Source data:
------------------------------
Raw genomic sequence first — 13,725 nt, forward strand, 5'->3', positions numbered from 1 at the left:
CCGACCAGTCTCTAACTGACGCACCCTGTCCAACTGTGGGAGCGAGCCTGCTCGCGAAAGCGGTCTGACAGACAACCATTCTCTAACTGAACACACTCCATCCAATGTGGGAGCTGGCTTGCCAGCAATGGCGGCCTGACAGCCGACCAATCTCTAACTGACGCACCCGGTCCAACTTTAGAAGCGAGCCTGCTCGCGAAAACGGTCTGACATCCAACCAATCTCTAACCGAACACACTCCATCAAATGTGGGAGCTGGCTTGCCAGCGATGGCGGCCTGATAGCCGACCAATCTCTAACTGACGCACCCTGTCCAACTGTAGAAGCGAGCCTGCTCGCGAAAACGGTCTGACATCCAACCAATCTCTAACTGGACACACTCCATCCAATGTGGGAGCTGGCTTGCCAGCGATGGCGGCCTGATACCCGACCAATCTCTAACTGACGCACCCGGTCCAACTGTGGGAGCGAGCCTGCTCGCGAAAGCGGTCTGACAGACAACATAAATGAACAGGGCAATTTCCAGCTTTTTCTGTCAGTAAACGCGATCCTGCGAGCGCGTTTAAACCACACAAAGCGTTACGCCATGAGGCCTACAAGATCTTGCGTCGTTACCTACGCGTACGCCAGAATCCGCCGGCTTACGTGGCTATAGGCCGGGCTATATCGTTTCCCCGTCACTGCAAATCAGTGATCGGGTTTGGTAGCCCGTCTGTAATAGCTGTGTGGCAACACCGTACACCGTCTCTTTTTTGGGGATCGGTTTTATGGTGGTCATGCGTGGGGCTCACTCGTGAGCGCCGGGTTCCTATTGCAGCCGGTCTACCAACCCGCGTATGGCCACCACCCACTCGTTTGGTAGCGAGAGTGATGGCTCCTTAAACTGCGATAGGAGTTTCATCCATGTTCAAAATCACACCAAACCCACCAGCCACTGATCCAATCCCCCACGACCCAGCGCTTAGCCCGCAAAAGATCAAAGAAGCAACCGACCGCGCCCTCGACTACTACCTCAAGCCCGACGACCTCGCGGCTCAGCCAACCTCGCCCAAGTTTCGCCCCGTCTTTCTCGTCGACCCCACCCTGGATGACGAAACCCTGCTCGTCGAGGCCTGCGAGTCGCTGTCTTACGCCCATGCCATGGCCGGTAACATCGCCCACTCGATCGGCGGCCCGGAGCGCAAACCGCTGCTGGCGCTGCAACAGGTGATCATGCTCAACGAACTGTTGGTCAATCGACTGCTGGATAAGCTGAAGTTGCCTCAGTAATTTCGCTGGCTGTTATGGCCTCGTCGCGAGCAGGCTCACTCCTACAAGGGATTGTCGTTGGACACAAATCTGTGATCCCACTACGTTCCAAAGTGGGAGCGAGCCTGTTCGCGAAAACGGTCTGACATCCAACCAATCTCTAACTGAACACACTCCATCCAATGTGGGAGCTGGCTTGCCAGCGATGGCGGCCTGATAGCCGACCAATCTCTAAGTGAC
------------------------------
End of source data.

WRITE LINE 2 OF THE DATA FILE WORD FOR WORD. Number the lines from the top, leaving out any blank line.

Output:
CCGACCAGTCTCTAACTGACGCACCCTGTCCAACTGTGGGAGCGAGCCTGCTCGCGAAAGCGGTCTGACAGACAACCATTCTCTAACTGAACACACTCCATCCAATGTGGGAGCTGGCTTGCCAGCAATGGCGGCCTGACAGCCGACCAATCTCTAACTGACGCACCCGGTCCAACTTTAGAAGCGAGCCTGCTCGCGAAAACGGTCTGACATCCAACCAATCTCTAACCGAACACACTCCATCAAATGTGGGAGCTGGCTTGCCAGCGATGGCGGCCTGATAGCCGACCAATCTCTAACTGACGCACCCTGTCCAACTGTAGAAGCGAGCCTGCTCGCGAAAACGGTCTGACATCCAACCAATCTCTAACTGGACACACTCCATCCAATGTGGGAGCTGGCTTGCCAGCGATGGCGGCCTGATACCCGACCAATCTCTAACTGACGCACCCGGTCCAACTGTGGGAGCGAGCCTGCTCGCGAAAGCGGTCTGACAGACAACATAAATGAACAGGGCAATTTCCAGCTTTTTCTGTCAGTAAACGCGATCCTGCGAGCGCGTTTAAACCACACAAAGCGTTACGCCATGAGGCCTACAAGATCTTGCGTCGTTACCTACGCGTACGCCAGAATCCGCCGGCTTACGTGGCTATAGGCCGGGCTATATCGTTTCCCCGTCACTGCAAATCAGTGATCGGGTTTGGTAGCCCGTCTGTAATAGCTGTGTGGCAACACCGTACACCGTCTCTTTTTTGGGGATCGGTTTTATGGTGGTCATGCGTGGGGCTCACTCGTGAGCGCCGGGTTCCTATTGCAGCCGGTCTACCAACCCGCGTATGGCCACCACCCACTCGTTTGGTAGCGAGAGTGATGGCTCCTTAAACTGCGATAGGAGTTTCATCCATGTTCAAAATCACACCAAACCCACCAGCCACTGATCCAATCCCCCACGACCCAGCGCTTAGCCCGCAAAAGATCAAAGAAGCAACCGACCGCGCCCTCGACTACTACCTCAAGCCCGACGACCTCGCGGCTCAGCCAACCTCGCCCAAGTTTCGCCCCGTCTTTCTCGTCGACCCCACCCTGGATGACGAAACCCTGCTCGTCGAGGCCTGCGAGTCGCTGTCTTACGCCCATGCCATGGCCGGTAACATCGCCCACTCGATCGGCGGCCCGGAGCGCAAACCGCTGCTGGCGCTGCAACAGGTGATCATGCTCAACGAACTGTTGGTCAATCGACTGCTGGATAAGCTGAAGTTGCCTCAGTAATTTCGCTGGCTGTTATGGCCTCGTCGCGAGCAGGCTCACTCCTACAAGGGATTGTCGTTGGACACAAATCTGTGATCCCACTACGTTCCAAAGTGGGAGCGAGCCTGTTCGCGAAAACGGTCTGACATCCAACCAATCTCTAACTGAACACACTCCATCCAATGTGGGAGCTGGCTTGCCAGCGATGGCGGCCTGATAGCCGACCAATCTCTAAGTGAC